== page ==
[2] It helps to start off your essay with something attention-grabbing. In my case, I opted for “a saying of the wise.”

[3] If your essay is fairly long, using captions or headings to break it up into segments helps.

[4] Whenever you mention something that may be unfamiliar to your reader, take the time to explain it. Don’t leave your readers scratching their heads in confusion.

[5] Stories are great for getting your point across in an engaging manner. Besides, people love them.

[6] If you’re going to tell a story, choose one that’s somehow related to the message you’re trying to communicate. That way, it’s easier to link your story to your point.

[7] Quoting, paraphrasing or simply drawing stuff from famous personalities can help lend credence to your essay.

[8] If you start your essay with a bang, end it with a bang as well. Audiences tend to recall the beginning and the end of your presentation most clearly, so save your best for first and last.

ACET Schedule and Important Dates

Studying at the Ateneo de Manila University requires no small amount of discipline and organization, particularly when the hell weeks come along.  In fact, new students will quickly realize that the need to develop these traits comes way before they’re even accepted into the college.

To help, the university’s Office of Admission and Aid has released the latest application schedule for the year.  Let’s take a closer look at it and get organized.

The ACET Application Period

June 15, 2009 – August 14, 2009:  for incoming Metro Manila freshmen, school year 2010 – 2011

June 22, 2009 – August 14, 2009:  for incoming provincial freshmen, school year 2010 – 2011

June 15, 2009 – December 16, 2009:  application form issuance for transfer applicants for school year 2010-2011

November 16 – December 16, 2009:  registration for transfer applicants for school year 2010-2011

If the early bird gets the worm, then the early applicant gets the first crack at a much-coveted slot in the university.  Ateneo has a bit of a head start over other universities in this respect.

Regardless of whether you’ll be coming from Metro Manila or the province, keep in mind that the deadliest deadline for sending in your completed application forms is at 5:00 p.m.

ACET Testing Dates

September 19 and 20, 7:30 a.m. – 12:30 p.m./ 1:30 p.m. – 6:30 p.m.:

for Metro Manila incoming freshmen, school year 2010-2011

September 19, 7:30 a.m. – 12:30 p.m.:  for Metro Manila incoming freshmen, school year 2010-2011

January 16, 2009, 7:30 a.m. – 12:30 p.m.:  for provincial transfer applicants, 2010-2011

January 17, 2009, 7:30 a.m. – 12:30 p.m.:  for Metro Manila transfer applicants, 2010-2011

The ACET schedule is a little different from other universities’ entrance exam schedules in the sense that you only get one weekend for it this year.  Please note that the applicable provincial testing centers are the ones in Zamboanga City, Naga, Iloilo, Davao, Cebu and Cagayan de Oro.  For more information on other testing centers, kindly visit this site.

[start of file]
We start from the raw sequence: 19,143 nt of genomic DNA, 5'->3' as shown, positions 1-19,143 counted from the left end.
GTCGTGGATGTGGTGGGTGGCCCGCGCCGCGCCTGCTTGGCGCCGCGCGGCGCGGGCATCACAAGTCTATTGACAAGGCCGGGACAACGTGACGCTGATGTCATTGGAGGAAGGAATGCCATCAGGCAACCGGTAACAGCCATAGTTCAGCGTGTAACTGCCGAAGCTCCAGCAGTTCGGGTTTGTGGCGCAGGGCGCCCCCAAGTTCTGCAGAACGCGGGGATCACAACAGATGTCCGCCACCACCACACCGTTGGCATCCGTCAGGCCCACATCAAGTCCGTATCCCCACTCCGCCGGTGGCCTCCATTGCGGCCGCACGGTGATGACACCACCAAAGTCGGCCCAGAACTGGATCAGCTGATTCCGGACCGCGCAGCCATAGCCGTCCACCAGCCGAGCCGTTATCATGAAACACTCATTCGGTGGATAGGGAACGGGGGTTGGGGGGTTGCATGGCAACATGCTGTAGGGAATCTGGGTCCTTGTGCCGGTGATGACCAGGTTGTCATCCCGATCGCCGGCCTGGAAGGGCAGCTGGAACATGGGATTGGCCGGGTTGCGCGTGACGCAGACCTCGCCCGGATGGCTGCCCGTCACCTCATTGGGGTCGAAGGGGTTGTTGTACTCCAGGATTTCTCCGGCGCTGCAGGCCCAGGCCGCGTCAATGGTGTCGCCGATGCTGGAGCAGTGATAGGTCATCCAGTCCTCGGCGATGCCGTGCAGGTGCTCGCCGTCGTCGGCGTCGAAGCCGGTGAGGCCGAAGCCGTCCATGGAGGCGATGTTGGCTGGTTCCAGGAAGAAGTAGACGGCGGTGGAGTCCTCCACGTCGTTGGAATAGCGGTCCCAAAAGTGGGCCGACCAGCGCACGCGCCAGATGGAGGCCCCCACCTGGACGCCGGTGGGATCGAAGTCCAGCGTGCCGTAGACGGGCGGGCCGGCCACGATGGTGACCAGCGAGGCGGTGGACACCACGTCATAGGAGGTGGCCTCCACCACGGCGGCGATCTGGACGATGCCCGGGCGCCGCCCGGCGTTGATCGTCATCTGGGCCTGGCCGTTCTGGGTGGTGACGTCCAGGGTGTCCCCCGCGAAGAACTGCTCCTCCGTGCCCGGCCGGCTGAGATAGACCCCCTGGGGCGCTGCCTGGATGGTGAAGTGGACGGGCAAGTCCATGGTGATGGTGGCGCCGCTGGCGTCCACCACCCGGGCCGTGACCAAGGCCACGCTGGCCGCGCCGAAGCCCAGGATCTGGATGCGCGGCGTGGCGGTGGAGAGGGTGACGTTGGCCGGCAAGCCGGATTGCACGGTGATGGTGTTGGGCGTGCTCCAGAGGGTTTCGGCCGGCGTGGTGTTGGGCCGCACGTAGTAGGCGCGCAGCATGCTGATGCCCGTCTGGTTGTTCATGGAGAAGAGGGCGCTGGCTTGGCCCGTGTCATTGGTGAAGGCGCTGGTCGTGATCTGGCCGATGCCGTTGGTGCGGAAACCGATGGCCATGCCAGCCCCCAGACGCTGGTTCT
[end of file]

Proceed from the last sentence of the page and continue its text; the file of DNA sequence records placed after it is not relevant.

As is the case with the application period, the transfer students get a different schedule.  Depending on where they’ll be going, they’ll be taking on either January 16 or January 17, instead.

Releasing of Results

My contacts at the Loyola Schools Office of Admission and Aid have told me that the release date for the ACET results will be around the second week of January 2010.  Since the transfer applicants get to take the test a bit later, they’ll get wind of their results sometime in May of the same year.

As of the time of this article’s writing, no specific release dates have been given, so feel free to check with the nice folks at the said office.  You may get in touch with them in a number of different ways.

If you’d rather drop by in person, the Metro Manila campus is located along Katipunan Avenue in Loyola Heights, Quezon City.  Alternatively, you may call them at 426-6001. It’s a trunk line that connects to all school departments, so just press the appropriate number or ask the operator to connect you to the College Office of Admission and Aid.

Ateneo de Manila University: Acceptance Procedures for Students of Dual Citizenship

If you have dual citizenship – that is, a Filipino AND a Something-Else citizen – you will need to do the following after you received the letter informing you of your acceptance to the Ateneo de Manila University:

1. Confirm your slot

The decision letter from the ADMU will tell you how to do this.  Be sure to follow the instructions to the letter and submit all the required forms by the designated deadline.  The slots in each course or program are given away on a first-come, first-served basis; if you don’t immediately confirm your slot, you may lose your place in the course of your choice and you will thus have to settle for a spot in a different course.  This course may not be as ideal as your original course, in which case you will have to file for a request to change course or wait until after your first year to shift courses.

2. Present the following documents at the Office of the Registrar.

You will need to go to the Office of the Registrar and present the following so you may be enlisted as a Filipino student: